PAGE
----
Dorothea Lynde Dix was quoted as saying, "In a world where there is so much to be done, I felt strongly impressed that there must be something for me to do." Dix began at the age of 39, and spent the next 20 years as a social reformer for the treatment of the mentally ill. When asked to teach a Sunday School class at a women's correctional facility, Dix was appalled at the conditions, as well as the fact that many of the women weren't criminals, but were instead mentally ill. This is where her crusade began. Her work had immediate results throughout the country, and the changes are still being felt even today.
http://www.webster.edu/~woolflm/dorotheadix.html. The website is an excellent source that chronicles Dix's early life. As a child she lived in a household with a mentally unstable mother and an alcoholic father. This site details her first career as a teacher, then her second career as a social reformer. The Webster site gives an abundance of specific detail about how Dix influenced people and how passionate she was about her beliefs. The last portion of the website biography laments the fact that Dix and her accomplishments are sadly under-reported in most history and psychology textbooks, but that this fact would sit very well with Dix herself, as she preferred to not be in the spotlight.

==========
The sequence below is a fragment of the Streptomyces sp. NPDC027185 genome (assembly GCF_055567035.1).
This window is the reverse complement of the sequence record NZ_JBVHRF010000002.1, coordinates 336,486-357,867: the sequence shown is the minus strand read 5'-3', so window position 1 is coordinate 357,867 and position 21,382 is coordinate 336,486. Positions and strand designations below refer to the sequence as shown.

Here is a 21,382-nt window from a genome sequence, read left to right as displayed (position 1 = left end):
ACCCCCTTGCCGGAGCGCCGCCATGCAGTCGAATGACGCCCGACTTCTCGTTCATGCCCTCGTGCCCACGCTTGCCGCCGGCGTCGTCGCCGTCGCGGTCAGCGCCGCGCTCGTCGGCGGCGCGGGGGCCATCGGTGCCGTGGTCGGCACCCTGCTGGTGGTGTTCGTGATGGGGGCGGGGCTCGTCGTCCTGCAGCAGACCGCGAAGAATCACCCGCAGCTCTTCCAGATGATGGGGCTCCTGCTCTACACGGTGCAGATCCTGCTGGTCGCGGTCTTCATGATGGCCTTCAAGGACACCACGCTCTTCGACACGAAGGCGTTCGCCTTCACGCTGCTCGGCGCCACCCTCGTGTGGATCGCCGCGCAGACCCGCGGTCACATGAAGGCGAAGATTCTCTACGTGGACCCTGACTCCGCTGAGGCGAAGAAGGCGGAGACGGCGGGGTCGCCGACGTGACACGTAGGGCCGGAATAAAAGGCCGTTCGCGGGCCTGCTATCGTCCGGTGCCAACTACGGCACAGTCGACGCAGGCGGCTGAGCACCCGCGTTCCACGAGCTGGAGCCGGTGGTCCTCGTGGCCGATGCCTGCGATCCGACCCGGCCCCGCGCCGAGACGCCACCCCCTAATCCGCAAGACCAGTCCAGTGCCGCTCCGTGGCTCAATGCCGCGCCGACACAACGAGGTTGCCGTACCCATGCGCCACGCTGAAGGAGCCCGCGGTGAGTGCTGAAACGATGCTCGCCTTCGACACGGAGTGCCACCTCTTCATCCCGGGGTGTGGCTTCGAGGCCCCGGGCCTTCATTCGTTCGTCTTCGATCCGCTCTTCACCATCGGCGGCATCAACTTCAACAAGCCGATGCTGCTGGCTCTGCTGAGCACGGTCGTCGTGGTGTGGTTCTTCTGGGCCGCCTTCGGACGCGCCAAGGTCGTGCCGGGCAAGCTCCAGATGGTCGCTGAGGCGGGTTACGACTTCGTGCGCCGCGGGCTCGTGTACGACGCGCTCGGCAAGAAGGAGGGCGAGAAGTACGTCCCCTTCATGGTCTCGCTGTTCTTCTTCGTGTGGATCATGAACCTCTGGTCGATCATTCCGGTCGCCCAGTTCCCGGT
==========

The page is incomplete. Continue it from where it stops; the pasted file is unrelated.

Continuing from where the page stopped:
http://www.dhhs.state.nc.us/mhddsas/DIX/. This website gives a much more detailed description of Dix and her early life, as well as the time she spent in Boston. The writing is more personal and gives more intimate details. The site, in it's entirety, is for the Dorothea Dix Hospital in Raleigh, North Carolina. The hospital history portion gives a stirring and highly detailed account of Dix visit to North Carolina and the events leading up to the state legislature's decision to give money for a state hospital. It is an informative, as well as entertaining, account. The site also contains many photographs of Dorothea Dix and the hospital. This site...
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